SPOILER ALERT: The following article contains discussion of the plot of 'Star Wars: The Last Jedi'. If you haven't seen it, go read a book about birdwatching instead.

One of the biggest revelations of The Last Jedi which everyone is talking about – and, in some cases, getting absolutely furious about – is the issue of Rey‘s parentage. After two years of some of the most insane speculation imaginable, the film gives you a very simple answer: Rey’s parents are no one. She’s a nobody, completely divorced from existing canon and the now quasi-aristocratic Skywalker bloodline.

And it’s not like Rian Johnson spat on J.J. Abrams plans by making that the case either – by all accounts, it looks like the director of The Force Awakens was happy to ask the question, pass the baton and let Johnson sort out an answer. It’s pretty daring, and smashes apart the mythos of Star Wars. Now anyone can be a legendary Jedi. It doesn’t matter if you’re connected to some mythical parentage.

Of course, this has some people wondering about whether this is just a fake-out, and whether Abrams might provide a real answer in third instalment of the trilogy. Looks like that probably isn’t the case, according to an interview with Johnson in Entertainment Weekly. When writing the script, Johnson said he thought very hard about what would be the most powerful answer to the question of Rey’s parentage, focusing on what would be the hardest thing that Rey could hear”.

I think back to the ‘I am your father’ moment with Vader and Luke, and the reason I think that lands is not because it’s a surprise or a twist but because it’s the hardest thing Luke and thus the audience could hear at that moment. It turns someone into a bad guy that you just hate and want to kill into suddenly, Oh my God, this is a part of our protagonist. We have to start thinking of this person in more complex terms. We need to start thinking in terms of a redemption arc.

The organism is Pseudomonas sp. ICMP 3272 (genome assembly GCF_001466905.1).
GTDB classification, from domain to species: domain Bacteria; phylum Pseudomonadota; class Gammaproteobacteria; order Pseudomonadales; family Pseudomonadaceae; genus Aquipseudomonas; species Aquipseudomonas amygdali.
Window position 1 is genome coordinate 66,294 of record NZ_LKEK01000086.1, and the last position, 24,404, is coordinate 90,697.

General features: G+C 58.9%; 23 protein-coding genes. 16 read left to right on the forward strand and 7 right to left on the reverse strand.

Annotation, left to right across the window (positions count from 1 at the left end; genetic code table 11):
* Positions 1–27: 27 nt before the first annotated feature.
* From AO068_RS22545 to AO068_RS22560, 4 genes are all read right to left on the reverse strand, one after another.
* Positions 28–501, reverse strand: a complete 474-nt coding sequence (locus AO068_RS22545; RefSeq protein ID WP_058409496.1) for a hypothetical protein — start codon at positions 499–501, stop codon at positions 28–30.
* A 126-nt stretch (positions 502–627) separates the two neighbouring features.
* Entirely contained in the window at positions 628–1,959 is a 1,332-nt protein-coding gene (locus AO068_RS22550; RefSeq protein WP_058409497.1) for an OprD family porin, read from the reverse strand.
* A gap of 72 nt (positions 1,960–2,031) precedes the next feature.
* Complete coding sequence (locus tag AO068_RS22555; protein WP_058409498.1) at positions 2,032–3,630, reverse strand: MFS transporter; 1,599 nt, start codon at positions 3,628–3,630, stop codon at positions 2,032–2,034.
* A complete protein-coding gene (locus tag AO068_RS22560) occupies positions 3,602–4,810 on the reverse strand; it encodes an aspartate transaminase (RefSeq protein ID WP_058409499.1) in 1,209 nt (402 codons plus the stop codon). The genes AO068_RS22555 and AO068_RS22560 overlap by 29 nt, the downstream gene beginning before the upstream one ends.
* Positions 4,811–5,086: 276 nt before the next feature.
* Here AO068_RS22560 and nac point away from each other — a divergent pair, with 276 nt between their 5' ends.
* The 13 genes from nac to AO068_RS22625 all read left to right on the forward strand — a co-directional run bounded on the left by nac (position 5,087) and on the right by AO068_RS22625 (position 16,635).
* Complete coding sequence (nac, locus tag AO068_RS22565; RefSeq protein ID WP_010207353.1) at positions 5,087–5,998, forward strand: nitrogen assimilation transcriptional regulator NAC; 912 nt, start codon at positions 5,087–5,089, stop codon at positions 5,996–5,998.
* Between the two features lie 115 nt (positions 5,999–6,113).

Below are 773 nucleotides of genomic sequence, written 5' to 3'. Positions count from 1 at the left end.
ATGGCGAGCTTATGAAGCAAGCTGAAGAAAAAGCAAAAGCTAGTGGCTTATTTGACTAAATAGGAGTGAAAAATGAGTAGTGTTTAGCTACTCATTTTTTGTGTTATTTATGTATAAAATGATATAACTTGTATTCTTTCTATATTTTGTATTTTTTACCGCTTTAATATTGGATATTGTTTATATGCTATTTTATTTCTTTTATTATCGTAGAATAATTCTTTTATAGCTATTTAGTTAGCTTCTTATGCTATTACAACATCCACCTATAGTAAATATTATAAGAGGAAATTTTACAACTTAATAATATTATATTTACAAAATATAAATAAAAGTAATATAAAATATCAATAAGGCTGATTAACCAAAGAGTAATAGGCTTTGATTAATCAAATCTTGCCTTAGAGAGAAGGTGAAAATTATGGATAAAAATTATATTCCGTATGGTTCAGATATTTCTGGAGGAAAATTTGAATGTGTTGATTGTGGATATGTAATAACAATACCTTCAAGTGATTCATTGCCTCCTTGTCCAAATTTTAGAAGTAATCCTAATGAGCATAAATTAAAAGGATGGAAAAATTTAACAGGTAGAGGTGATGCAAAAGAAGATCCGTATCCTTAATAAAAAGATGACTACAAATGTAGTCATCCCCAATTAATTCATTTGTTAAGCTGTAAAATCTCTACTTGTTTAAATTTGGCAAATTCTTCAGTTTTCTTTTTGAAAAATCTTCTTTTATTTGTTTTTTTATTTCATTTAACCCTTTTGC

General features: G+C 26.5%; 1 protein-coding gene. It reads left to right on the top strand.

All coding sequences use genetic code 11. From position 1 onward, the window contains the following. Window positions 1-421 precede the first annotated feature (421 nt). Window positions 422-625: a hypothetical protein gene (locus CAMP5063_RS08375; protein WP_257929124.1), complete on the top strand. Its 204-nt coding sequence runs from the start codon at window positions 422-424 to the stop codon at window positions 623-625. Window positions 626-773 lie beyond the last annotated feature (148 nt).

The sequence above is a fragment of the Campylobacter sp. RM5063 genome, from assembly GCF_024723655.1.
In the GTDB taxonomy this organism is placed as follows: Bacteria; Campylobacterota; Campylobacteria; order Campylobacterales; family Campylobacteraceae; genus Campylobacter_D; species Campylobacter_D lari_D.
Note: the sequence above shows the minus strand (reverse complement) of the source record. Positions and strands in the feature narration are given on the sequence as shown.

Conversely, Johnson argues, Rey really wants to know the identity of her parents – and she implicitly wants them to be someone important and powerful. The hardest thing for her to hear is that her parents are nobodies.

The hardest thing for her is to hear she’s not going to get that easy answer. Not only that, but Kylo is going to use the fact that you don’t get that answer to try and weaken you so you have to lean on him. You’re going to have to find the strength to stand on your own two feet and define yourself in this story.”

Johnson’s done a lot to lay a thematic groundwork which supports his revised vision of power in the Star Wars universe. The last shot of the Force-sensitive kid in Canto Bight looking up at the stars while wearing the ring with the Rebel logo reinforces this idea that it doesn’t matter where you come from: you can still be a big part of the Star Wars canon. It’s a big change from the old Expanded Universe stuff, which somehow always came back to Anakin Skywalker‘s many descendants.

That being said: this could change. Abrams is back for part three, and he might shake it up again. “I can’t speak to what they’re going to do,” Johnson says, implying this could change. “And there’s always, in these movies, a question of ‘a certain point of view.’”

Image: The Last Jedi